educational, economic or occupational groups would like to go much more
frequently to the cinema and use the gramophone much less than they are
doing at present. The difference between habit and preference is less in the
case of radio; but on the whole, people would prefer to use the radio a
little less frequently than at present.
Although in actual fact the radio is used more frequently for entertainment
than the cinema it is clear that the latter is more popular in the sense
that more people would prefer to go to the cinema. That they do not actually
go to the cinema more frequently, especially in the case of well-to-do
people, is probably due to the long fixed hours and the necessity of going
out of doors. The radio can be turned on or off sitting at house whenever
one likes, and is thus more easily accessible in a physical sense. Also,
perhaps the question of recurring expenditure is a factor of some
importance. Once a radio is purchased, there is little visible expense in
keeping it up, while in going to the cinema tangible cash expenditure has to
be incurred on each occasion.
>From the general sample it was found out that among middle class families
a very large proportion, 91 percent among men and 86 percent among women,
take interest in current news. But, the radio serves as the medium of news
for about 35 percent of men and 44 percent of women. A much larger
proportion of men, nearly 60 percent, get their news from news papers while
only about 39 percent of women do so. As a vehicle of news, radio becomes
increasingly important with increasing economic level from about 17 percent
in the lowest expenditure group to about 41 percent among families with
monthly expenditure above Rs. 400. The popularity of radio decreases
steadily with increasing age, and is comparatively small among non matrics
and persons engaged in petty trade. The frequency of listening to the radio
definitely decreases with age but increases with increasing economic level.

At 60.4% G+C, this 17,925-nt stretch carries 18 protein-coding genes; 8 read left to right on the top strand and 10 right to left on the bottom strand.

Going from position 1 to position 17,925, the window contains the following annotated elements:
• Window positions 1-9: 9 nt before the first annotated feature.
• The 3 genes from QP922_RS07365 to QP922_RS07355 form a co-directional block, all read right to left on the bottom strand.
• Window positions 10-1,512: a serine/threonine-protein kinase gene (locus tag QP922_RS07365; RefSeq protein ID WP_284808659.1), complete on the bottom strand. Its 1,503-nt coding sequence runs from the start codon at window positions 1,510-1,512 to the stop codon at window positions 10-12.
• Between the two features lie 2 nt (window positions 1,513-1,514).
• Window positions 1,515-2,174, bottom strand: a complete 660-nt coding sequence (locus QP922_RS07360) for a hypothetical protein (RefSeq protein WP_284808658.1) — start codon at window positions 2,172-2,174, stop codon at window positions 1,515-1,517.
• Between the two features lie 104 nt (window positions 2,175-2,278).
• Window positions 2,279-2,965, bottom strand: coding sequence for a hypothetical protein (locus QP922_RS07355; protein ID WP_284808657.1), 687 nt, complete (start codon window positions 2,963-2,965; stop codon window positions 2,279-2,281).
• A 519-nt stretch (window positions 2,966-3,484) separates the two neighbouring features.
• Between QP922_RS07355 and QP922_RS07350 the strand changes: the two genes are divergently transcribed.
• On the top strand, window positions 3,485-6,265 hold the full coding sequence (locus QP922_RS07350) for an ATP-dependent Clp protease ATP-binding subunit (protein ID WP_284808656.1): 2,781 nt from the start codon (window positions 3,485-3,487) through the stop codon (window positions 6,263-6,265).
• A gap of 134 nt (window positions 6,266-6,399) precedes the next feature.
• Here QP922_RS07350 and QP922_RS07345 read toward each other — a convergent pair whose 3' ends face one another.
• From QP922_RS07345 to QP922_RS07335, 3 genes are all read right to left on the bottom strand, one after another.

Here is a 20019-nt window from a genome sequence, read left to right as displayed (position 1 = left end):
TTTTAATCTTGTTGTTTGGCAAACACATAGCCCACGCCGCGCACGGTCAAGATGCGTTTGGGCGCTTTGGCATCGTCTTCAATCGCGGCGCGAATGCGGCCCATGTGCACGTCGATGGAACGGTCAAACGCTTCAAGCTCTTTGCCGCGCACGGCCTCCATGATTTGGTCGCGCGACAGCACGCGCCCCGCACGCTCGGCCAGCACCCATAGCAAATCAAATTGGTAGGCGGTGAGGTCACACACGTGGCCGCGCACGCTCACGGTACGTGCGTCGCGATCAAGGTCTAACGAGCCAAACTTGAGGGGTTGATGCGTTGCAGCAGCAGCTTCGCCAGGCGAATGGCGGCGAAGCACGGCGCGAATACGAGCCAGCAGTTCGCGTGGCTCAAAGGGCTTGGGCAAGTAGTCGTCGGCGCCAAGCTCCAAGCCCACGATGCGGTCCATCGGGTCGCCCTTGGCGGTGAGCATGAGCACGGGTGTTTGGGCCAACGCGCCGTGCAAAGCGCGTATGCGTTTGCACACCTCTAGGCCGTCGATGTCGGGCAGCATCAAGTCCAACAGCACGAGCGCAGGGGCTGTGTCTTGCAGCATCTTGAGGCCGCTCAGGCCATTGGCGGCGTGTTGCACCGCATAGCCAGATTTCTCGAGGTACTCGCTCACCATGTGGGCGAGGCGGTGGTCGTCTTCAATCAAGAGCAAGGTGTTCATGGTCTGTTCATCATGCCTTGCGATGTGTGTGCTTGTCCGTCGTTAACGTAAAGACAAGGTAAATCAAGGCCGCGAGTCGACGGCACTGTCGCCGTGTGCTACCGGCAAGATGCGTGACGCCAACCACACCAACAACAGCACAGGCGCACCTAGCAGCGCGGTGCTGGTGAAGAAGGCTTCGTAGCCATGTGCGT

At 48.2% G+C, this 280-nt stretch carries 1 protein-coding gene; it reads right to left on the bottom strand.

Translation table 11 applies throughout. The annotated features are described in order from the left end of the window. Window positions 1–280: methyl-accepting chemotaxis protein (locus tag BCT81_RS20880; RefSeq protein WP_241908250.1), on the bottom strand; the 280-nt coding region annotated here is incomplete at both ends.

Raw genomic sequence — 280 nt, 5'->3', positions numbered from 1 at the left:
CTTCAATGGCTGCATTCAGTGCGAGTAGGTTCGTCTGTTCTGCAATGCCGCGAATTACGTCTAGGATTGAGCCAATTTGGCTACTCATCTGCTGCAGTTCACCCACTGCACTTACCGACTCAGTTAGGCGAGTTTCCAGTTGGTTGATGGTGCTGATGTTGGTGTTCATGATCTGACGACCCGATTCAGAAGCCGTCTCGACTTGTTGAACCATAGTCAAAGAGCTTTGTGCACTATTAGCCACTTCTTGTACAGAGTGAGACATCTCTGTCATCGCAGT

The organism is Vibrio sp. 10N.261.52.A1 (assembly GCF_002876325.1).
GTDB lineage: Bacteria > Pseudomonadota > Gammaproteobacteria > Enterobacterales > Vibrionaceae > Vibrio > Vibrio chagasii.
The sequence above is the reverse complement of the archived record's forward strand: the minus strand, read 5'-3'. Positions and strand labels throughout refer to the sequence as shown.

The proportion of women who listen often to radio is 36.4 percent and is
much higher than the proportion of 19.5 percent among men. On the contrary,
the position is almost exactly reversed in the case of those who never
listen to the radio for we find that 36.4 percent of women do not do so
against 19.4 percent of men. The explanation is probably quite simple. Women
having access to a radio listen more frequently as they stay indoor more
often than men. But, in the case of families, which do not possess a radio
or have no access to one, the men could often go out and listen to the radio
from commercial sets or in friends houses; women could do this very rarely.
However, it is obvious from the general sample that radio being an expensive
item, was not a household item in the middle class families. It is more
apparent from the fact that while a large percentage of men and women wanted
information of war news, radio served as a medium of news to less than half
of the studied group.
In the Calcutta Radio Sample, out of the 887 persons, the institute picked
up 803 persons who speak Bengali to study their preferences for different
items of the programme in Bengali broadcasted from Calcutta in February and
March 1941. On the whole, we find from the study that war news and news
talks are most popular in the sense of being often or sometimes listened to